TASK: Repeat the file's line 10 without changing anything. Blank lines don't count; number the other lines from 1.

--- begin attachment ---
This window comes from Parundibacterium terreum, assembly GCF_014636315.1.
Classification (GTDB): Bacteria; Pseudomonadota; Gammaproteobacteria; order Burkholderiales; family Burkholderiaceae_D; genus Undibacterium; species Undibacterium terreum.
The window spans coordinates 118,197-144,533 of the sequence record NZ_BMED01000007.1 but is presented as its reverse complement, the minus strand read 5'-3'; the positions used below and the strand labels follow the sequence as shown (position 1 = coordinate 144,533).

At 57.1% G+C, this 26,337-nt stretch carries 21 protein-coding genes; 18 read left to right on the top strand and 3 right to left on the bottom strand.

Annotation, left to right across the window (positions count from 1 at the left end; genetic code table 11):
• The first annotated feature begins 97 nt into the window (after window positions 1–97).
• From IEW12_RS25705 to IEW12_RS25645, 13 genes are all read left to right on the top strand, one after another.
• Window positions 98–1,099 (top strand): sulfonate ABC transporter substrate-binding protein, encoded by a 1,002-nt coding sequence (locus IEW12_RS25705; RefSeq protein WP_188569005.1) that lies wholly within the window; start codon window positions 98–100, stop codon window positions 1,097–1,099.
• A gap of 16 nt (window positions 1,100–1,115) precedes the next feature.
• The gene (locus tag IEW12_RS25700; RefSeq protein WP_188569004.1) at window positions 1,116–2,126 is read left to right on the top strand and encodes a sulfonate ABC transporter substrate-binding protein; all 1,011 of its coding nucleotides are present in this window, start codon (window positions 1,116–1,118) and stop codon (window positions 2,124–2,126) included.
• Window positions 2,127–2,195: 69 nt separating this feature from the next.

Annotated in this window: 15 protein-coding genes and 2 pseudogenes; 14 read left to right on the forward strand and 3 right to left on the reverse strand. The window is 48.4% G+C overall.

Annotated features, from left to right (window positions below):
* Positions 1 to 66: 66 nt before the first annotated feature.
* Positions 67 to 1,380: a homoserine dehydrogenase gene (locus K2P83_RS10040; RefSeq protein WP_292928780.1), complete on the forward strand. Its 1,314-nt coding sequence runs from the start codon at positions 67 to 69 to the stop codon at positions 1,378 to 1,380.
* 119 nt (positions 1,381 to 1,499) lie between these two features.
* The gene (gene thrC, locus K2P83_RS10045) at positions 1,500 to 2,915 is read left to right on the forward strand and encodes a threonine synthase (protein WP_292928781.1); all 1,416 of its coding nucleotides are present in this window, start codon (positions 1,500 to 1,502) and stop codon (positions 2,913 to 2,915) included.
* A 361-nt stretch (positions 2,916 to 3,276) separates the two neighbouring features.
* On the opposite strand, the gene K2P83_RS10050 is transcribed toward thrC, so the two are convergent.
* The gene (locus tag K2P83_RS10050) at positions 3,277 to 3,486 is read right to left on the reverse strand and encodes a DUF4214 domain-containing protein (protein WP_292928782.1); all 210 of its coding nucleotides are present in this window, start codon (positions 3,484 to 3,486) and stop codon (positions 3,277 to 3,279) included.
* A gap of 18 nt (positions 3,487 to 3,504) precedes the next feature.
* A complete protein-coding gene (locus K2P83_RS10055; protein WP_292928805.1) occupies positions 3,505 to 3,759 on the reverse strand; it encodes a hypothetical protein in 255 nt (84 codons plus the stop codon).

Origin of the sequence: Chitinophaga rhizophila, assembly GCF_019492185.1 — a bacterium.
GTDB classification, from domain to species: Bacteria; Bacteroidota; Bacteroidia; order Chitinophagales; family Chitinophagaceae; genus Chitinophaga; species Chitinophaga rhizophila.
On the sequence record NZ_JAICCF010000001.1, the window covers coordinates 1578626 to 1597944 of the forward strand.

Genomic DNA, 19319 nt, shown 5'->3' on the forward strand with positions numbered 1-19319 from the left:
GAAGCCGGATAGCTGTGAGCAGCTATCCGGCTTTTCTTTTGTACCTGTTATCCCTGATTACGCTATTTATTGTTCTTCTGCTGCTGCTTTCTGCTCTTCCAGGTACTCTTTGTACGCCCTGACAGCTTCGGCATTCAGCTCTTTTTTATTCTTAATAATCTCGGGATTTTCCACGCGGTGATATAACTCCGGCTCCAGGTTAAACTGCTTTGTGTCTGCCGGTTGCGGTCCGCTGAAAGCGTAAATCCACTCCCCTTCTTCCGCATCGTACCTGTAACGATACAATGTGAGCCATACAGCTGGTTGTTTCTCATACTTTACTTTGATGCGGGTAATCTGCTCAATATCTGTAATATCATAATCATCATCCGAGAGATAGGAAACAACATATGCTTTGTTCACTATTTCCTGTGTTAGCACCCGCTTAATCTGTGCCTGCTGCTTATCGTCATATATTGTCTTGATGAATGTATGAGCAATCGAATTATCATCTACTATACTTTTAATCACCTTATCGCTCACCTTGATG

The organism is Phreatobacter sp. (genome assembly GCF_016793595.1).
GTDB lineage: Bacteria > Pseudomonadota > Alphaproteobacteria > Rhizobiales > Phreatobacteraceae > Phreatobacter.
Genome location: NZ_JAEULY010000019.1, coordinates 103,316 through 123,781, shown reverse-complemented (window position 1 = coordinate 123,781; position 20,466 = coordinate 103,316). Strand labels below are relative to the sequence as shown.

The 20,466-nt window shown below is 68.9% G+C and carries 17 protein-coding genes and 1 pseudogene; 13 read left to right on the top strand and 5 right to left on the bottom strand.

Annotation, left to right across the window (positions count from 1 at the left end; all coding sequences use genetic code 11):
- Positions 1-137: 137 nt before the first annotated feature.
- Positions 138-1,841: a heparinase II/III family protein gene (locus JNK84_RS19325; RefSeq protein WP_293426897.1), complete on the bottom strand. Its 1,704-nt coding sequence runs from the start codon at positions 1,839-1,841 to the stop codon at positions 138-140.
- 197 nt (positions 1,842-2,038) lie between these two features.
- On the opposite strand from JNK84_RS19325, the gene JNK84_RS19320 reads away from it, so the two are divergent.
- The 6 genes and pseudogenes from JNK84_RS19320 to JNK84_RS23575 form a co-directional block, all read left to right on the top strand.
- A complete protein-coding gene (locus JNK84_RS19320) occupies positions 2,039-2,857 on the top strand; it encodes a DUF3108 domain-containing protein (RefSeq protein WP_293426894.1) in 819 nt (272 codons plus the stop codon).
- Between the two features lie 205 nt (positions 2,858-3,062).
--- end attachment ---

• The gene (locus tag IEW12_RS25700; RefSeq protein WP_188569004.1) at window positions 1,116–2,126 is read left to right on the top strand and encodes a sulfonate ABC transporter substrate-binding protein; all 1,011 of its coding nucleotides are present in this window, start codon (window positions 1,116–1,118) and stop codon (window positions 2,124–2,126) included.